Jewish World Review March 1, 2004 / 8 Adar, 5764

Jack Kelly

Jack Kelly
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Selective outrage | It says something interesting about contemporary culture (or at least about the news media) that many in the news media are disturbed by a film that faithfully depicts the Gospel accounts of the trial and crucificixion of Jesus Christ, but not when the mayor of San Francisco — in defiance of state law and the recently expressed will of more than 60 percent of California's voters — issues marriage licenses to same-sex couples.

Traditional values in America are under relentless attack, and they are being undermined by undemocratic means.

The gay marriage controversy exploded when the Supreme Judicial Court of Massachusetts, by a 4-3 decision, ordered the Massachusetts Legislature to rewrite the state's marriage laws. The decision caused nationwide concern, because it is feared that under the "full faith and credit" provision in the Constitution, gay marriages performed in Massachusetts may have to be recognized by other states, despite their own laws to the contrary.

After Vermont permitted civil unions for gay couples, Congress passed the Defense of Marriage Act (DOMA) which says that no state is compelled to recognize gay marriages authorized by another. But many fear judges determined to impose their own version of morality will simply declare DOMA unconstitutional.

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In order to prevent that, President Bush has endorsed an amendment to the Constitution that would define marriage as a union between a man and a woman. His position is, in my judgment, flawed.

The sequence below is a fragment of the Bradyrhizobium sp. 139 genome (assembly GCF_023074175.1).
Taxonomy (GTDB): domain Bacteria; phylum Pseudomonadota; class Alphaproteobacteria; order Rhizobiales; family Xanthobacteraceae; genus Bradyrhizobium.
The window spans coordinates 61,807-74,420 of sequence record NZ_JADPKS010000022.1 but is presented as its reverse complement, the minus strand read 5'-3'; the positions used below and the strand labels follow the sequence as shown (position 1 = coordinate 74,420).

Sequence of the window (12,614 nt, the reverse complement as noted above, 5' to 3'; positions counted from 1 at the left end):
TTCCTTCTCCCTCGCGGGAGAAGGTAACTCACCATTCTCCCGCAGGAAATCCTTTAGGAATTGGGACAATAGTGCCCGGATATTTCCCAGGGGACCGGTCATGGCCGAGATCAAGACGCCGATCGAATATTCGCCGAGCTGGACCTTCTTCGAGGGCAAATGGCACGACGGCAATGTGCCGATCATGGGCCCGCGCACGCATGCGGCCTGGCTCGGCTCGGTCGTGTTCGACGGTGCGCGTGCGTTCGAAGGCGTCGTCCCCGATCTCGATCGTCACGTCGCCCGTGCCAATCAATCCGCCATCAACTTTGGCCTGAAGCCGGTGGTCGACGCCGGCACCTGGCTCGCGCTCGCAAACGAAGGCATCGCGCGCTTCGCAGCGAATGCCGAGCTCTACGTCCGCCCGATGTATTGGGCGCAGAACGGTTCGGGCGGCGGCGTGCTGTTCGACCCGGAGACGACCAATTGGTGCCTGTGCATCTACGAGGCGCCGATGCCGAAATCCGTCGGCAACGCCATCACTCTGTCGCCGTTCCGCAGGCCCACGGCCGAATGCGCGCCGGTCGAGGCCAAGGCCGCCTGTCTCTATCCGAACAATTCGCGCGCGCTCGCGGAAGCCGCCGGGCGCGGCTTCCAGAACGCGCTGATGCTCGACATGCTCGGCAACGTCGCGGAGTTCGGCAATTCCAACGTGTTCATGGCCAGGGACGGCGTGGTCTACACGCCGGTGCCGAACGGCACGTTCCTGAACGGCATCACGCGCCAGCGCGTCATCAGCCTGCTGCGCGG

The key flaw is that Bush's amendment doesn't address the core problem — an unelected judiciary is running roughshod over the plain meaning of the Constitution, substituting its views for those of the framers and a majority of citizens. In the unlikely event that the marriage amendment were successful, judicial overreach would be blocked in this area. But the basic problem would persist.

A related flaw is that Bush proposes to put a public policy into the Constitution. All previous successful amendments have been structural. This is as it should be. Policies change over time, but the Constitution is supposed to be timeless.

The best solution is to appoint judges to the federal bench who respect the Constitution. But the extent to which judges have not indicates that an amendment is required to correct an oversight of the Founding Fathers. They failed to provide a mechanism for resolving disputes in constitutional interpretation among the three separate, but equal, branches of the federal government.

The trouble is that the combination of judicial review (a power not found in the Constitution, but asserted by Chief Justice John Marshall in Marbury vs. Madison) with lifetime tenure for judges has set the stage for judicial tyranny. This problem could be corrected by one of two structural reforms, or perhaps both.

First, amend the Constitution to end life tenure for federal judges. Judges would be appointed instead for, say, 9-year terms. Judges could serve for more than one term, but would have to be nominated again by the president, and confirmed again by the Senate. This would provide a measure of accountability that now is lacking, and make judges less willing to embrace radical positions.

Second, it's often been said that "the highest court in the land is the court of public opinion." This isn't true, but suppose it were. Suppose we amended the Constitution to provide that if the president (by proclamation) and the Congress (by joint resolution) disagree with a ruling of the Supreme Court, the matter will be put before the voters in the next general election, with a "yes" vote sustaining the ruling of the Court, and a "no" vote overturning it.

Because both the president and Congress would have to dispute a Supreme Court ruling for it to go to the people, this wouldn't happen often. But this procedure would guarantee that the most important questions in our society would be settled by democratic means, not by judicial fiat.

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JWR contributor Jack Kelly, a former Marine and Green Beret, was a deputy assistant secretary of the Air Force in the Reagan administration. Comment by clicking here.

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© 2003, Jack Kelly